Cybersecurity Experts: The Market Is Good, But Don’t Take Your Next Job For Granted
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Cybersecurity Experts: The Market Is Good, But Don’t Take Your Next Job For Granted

It’s a good time to be a cybersecurity professional. There are plenty of jobs, and there is plenty of work to be done. However, problems arise when it’s time to change jobs.

It’s a good time to be a cybersecurity professional. There are plenty of jobs, and there is plenty of work to be done. ISACA’s 2019 State of Cybersecurity research report, released at the RSA Conference this week, found that 69 percent of companies say their cybersecurity teams are understaffed, and 58 percent have unfilled or open cybersecurity positions. Companies also are having trouble retaining cybersecurity professionals, even if they offer training and certification.

Cybersecurity pros agree, and it’s making their job more difficult. According to information presented at an RSAC session called “Hearing Voices: The Cybersecurity Pro’s View of the Profession”, about one-third of cybersecurity professionals say the cybersecurity staff at their company is understaffed for the size of the organization. The data comes from a new survey developed by the Information Systems Security Association (ISSA) in conjunction with analyst firm ESG.

Clearly, it’s a seller’s market. So why should cybersecurity professionals worry?

Because problems arise when it’s time to change jobs, which cybersecurity pros often want to do to earn more money, find a better culture or environment, or take on new challenges.

“Some people go through their entire career as a ‘cybersecurity professional’ without ever having touched a packet, done forensics, or had much technical hands-on experience, and that’s what companies want today,” said Frank Downs, director of cybersecurity practices at ISACA. “Companies today are looking for on-the-ground skills and experience.”

If you don’t have the type of practical skills companies want in cybersecurity professionals, it’s past time to get them. And the best time to do it is when you’re still fairly happy with the job you have. According to research from ISSA, the most in-demand areas of cybersecurity include cloud computing security, application security, security analysis and investigation, and risk and/or compliance administration.

Ideally, your company will pay for you to take training courses and earn certifications, but if they don’t, consider your money a deposit against future earnings. ISSA found that the most valuable certifications for cybersecurity pros are CISSP, CISM, CompTIA Security, CISA, and CEH. Ideally, any training program will incorporate hands-on experience.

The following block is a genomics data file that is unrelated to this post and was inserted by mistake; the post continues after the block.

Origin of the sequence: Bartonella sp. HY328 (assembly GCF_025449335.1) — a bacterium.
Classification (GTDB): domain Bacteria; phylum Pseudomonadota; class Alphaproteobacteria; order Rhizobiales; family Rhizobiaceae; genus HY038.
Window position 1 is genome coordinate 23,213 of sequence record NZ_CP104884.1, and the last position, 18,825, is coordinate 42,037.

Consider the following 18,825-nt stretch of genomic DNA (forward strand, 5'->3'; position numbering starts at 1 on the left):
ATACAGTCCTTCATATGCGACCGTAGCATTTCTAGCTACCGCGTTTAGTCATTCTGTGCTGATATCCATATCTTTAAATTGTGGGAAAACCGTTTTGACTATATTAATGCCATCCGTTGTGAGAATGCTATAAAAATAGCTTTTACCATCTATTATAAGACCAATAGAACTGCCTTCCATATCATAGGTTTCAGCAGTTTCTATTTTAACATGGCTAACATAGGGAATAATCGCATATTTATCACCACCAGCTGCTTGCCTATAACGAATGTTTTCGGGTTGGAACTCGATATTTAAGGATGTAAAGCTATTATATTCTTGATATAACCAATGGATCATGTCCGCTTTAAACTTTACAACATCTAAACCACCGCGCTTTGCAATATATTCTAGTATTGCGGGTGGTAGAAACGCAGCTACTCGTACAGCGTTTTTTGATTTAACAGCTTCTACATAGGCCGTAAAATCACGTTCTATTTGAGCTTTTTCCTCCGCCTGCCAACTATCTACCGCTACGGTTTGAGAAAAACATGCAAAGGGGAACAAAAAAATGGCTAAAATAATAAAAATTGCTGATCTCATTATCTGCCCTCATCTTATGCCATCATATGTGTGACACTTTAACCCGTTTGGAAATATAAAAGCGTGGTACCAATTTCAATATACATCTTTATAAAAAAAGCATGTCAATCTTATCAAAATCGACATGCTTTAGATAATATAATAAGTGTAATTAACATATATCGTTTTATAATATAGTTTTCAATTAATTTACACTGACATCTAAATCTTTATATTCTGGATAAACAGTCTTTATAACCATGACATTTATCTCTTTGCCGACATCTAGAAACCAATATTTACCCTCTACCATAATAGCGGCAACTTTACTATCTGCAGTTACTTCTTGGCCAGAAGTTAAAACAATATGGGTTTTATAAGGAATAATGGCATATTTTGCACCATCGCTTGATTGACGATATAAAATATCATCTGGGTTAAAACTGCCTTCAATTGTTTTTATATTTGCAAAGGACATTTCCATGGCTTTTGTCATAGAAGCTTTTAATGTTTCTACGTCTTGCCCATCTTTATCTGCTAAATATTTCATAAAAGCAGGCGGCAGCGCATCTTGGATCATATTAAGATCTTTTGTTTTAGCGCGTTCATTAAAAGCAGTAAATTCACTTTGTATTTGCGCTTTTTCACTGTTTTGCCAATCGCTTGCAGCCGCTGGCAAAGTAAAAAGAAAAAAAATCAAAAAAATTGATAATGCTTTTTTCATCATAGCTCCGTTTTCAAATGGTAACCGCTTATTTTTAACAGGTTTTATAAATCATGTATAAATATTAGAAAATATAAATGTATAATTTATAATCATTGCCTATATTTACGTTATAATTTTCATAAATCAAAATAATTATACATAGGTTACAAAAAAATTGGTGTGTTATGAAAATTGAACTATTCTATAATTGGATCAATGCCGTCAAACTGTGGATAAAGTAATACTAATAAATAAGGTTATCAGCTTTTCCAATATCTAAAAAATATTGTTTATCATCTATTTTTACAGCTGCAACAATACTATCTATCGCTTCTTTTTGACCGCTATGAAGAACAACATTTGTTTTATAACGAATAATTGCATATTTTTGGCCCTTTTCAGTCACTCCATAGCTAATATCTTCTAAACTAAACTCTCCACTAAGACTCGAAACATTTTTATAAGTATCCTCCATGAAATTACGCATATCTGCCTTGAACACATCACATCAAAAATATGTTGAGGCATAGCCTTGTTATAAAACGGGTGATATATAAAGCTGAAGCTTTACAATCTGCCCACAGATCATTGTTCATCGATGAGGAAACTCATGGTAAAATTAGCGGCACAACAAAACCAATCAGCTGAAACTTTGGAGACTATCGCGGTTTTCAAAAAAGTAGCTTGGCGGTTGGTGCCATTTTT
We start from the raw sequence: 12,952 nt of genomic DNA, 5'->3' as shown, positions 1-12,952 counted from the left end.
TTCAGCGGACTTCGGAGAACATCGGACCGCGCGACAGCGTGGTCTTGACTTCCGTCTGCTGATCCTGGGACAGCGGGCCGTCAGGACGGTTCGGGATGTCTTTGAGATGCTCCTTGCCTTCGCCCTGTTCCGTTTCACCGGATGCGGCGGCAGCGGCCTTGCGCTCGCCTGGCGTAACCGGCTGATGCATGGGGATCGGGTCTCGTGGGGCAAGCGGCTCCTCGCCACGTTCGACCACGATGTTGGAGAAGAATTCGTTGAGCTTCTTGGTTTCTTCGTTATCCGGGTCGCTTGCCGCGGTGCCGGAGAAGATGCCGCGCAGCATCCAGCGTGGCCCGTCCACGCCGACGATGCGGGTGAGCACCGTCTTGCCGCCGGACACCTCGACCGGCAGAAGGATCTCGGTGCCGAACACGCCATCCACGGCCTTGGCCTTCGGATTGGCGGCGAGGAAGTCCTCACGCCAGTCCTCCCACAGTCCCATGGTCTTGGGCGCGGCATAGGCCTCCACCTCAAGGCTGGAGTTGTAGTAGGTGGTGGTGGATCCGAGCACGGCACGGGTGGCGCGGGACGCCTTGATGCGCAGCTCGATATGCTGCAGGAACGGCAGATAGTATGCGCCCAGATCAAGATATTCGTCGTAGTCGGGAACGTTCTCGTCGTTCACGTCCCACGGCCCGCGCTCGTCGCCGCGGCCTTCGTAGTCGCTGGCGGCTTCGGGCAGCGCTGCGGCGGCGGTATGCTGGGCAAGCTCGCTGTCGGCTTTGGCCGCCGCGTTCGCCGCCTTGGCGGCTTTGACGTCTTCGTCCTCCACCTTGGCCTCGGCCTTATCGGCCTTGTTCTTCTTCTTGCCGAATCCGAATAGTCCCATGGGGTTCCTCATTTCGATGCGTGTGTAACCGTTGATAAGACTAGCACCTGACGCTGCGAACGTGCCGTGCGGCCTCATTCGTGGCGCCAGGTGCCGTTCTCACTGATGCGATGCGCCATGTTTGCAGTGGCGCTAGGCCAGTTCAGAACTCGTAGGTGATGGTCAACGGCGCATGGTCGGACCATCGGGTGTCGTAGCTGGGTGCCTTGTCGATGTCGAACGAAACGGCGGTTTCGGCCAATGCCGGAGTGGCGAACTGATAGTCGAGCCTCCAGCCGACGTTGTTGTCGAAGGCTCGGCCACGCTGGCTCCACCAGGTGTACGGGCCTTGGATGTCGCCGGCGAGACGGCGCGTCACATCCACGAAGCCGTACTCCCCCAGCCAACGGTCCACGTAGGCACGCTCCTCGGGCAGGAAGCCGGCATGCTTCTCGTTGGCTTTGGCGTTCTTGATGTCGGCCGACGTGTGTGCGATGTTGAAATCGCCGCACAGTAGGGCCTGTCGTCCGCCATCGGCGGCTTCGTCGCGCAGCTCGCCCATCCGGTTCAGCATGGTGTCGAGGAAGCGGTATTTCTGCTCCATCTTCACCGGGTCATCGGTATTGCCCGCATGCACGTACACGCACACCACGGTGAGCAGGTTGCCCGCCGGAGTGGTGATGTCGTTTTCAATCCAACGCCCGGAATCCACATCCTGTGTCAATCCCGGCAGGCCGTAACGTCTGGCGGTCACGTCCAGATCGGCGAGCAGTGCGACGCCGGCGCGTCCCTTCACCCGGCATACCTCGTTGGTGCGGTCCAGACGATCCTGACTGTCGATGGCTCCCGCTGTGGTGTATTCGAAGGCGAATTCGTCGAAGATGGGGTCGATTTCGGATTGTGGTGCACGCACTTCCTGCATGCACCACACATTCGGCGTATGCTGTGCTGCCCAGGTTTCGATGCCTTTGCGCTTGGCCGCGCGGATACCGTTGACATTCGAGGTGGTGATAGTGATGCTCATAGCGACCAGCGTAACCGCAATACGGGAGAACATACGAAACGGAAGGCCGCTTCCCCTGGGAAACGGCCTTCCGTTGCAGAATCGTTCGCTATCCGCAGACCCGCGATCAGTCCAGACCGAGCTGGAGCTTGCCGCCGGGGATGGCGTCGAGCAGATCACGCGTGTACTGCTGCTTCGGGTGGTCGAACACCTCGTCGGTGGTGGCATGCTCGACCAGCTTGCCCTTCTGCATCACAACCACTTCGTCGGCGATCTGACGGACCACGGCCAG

“Cybersecurity pros also should be innovative by learning from peers as well as virtually,” said Candy Alexander, ISSA’s international president and virtual CISO. “It’s the best way to gain the knowledge to ‘fight the good fight” as new risks and technologies are identified.”

In addition to taking training courses and earning certifications, it’s important to understand the business. The ISACA survey found that the biggest skills gap for today’s cybersecurity professional is the ability to understand the business.

“Companies want technical people, but they also want them to understand how technology impacts the business, along with the organizational structure. And they want them to be effective communicators,” Downs said. “It’s like they are looking for a purple unicorn, but if you can be that purple unicorn, you’ll go far.”

With these skills, cybersecurity pros should have their pick of jobs, along with excellent job security. Because there are so many open positions, they can afford to be picky, and they should, Alexander said.

“Cyber pros should be looking for a place that understands their role and function, has a budget for that function, and, most importantly, values the work that is being done and the employees doing it,” she said. “For example, ask the CISO how many times they present to the Board of Directors, or ask how the security budget is determined. If the budget is determined by percentage of the IT budget, it would suggest that the function is also subordinate to IT, and that may not be the best situation for security. And ensure that security is an integral part of the business function.”

It’s also important to look at the retention and turnover statistics of a company you’re considering joining. “Retention is very difficult for a lot of these organizations, so it’s important to find an organization that not only offers you the salary and benefit you want, but has proven that it does what it takes to keep employees happy,” Downs said. Ideally, benefits will include not only a competitive salary and leave, but training and education, he added.

But finding your next job isn’t the end game. Technology continues to change, and cyber professionals must continue to change with it. That means committing to a continuing focus on education and training. Today, that might focus on machine learning, AI and blockchain, but it will change over time.

“Imagine someone who got a cybersecurity degree in 2015 and then just stopped learning,” Downs said. “How do you think they are going to do handling ransomware, which didn’t really pop up until the end of 2016? You’ve got to stay relevant.”

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